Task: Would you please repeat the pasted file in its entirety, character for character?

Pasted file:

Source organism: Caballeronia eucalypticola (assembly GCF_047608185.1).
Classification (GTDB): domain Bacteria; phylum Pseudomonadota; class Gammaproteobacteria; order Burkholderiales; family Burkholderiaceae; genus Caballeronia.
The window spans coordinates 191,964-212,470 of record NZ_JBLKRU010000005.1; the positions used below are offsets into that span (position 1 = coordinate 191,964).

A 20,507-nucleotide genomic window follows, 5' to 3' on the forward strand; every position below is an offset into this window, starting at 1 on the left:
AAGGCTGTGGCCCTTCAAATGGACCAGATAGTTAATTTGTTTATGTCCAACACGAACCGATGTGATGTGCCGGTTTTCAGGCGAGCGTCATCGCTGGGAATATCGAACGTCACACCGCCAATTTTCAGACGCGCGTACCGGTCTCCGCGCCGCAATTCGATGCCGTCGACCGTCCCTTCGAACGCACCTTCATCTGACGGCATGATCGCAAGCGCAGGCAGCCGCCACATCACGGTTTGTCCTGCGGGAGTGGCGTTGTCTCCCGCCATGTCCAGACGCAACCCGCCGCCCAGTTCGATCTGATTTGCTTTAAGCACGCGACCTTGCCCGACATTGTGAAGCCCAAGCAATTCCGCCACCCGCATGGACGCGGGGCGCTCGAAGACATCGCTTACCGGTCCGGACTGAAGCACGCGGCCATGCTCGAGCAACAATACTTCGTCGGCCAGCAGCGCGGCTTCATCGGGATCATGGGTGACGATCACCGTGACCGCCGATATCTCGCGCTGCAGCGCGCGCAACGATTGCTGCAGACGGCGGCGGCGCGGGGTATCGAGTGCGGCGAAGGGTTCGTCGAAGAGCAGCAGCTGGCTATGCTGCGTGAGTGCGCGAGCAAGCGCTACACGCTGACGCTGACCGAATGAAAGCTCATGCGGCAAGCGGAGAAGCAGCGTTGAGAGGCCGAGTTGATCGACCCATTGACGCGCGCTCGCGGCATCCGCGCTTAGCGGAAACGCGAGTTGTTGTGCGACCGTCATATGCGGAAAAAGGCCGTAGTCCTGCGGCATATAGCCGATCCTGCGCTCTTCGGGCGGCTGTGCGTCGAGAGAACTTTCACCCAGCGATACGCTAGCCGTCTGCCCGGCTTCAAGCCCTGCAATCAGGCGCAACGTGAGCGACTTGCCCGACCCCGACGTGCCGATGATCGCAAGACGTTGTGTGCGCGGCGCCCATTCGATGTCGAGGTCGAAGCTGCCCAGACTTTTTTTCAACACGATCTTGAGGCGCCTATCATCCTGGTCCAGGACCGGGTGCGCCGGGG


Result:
Source organism: Caballeronia eucalypticola (assembly GCF_047608185.1).
Classification (GTDB): domain Bacteria; phylum Pseudomonadota; class Gammaproteobacteria; order Burkholderiales; family Burkholderiaceae; genus Caballeronia.
The window spans coordinates 191,964-212,470 of record NZ_JBLKRU010000005.1; the positions used below are offsets into that span (position 1 = coordinate 191,964).

A 20,507-nucleotide genomic window follows, 5' to 3' on the forward strand; every position below is an offset into this window, starting at 1 on the left:
AAGGCTGTGGCCCTTCAAATGGACCAGATAGTTAATTTGTTTATGTCCAACACGAACCGATGTGATGTGCCGGTTTTCAGGCGAGCGTCATCGCTGGGAATATCGAACGTCACACCGCCAATTTTCAGACGCGCGTACCGGTCTCCGCGCCGCAATTCGATGCCGTCGACCGTCCCTTCGAACGCACCTTCATCTGACGGCATGATCGCAAGCGCAGGCAGCCGCCACATCACGGTTTGTCCTGCGGGAGTGGCGTTGTCTCCCGCCATGTCCAGACGCAACCCGCCGCCCAGTTCGATCTGATTTGCTTTAAGCACGCGACCTTGCCCGACATTGTGAAGCCCAAGCAATTCCGCCACCCGCATGGACGCGGGGCGCTCGAAGACATCGCTTACCGGTCCGGACTGAAGCACGCGGCCATGCTCGAGCAACAATACTTCGTCGGCCAGCAGCGCGGCTTCATCGGGATCATGGGTGACGATCACCGTGACCGCCGATATCTCGCGCTGCAGCGCGCGCAACGATTGCTGCAGACGGCGGCGGCGCGGGGTATCGAGTGCGGCGAAGGGTTCGTCGAAGAGCAGCAGCTGGCTATGCTGCGTGAGTGCGCGAGCAAGCGCTACACGCTGACGCTGACCGAATGAAAGCTCATGCGGCAAGCGGAGAAGCAGCGTTGAGAGGCCGAGTTGATCGACCCATTGACGCGCGCTCGCGGCATCCGCGCTTAGCGGAAACGCGAGTTGTTGTGCGACCGTCATATGCGGAAAAAGGCCGTAGTCCTGCGGCATATAGCCGATCCTGCGCTCTTCGGGCGGCTGTGCGTCGAGAGAACTTTCACCCAGCGATACGCTAGCCGTCTGCCCGGCTTCAAGCCCTGCAATCAGGCGCAACGTGAGCGACTTGCCCGACCCCGACGTGCCGATGATCGCAAGACGTTGTGTGCGCGGCGCCCATTCGATGTCGAGGTCGAAGCTGCCCAGACTTTTTTTCAACACGATCTTGAGGCGCCTATCATCCTGGTCCAGGACCGGGTGCGCCGGGG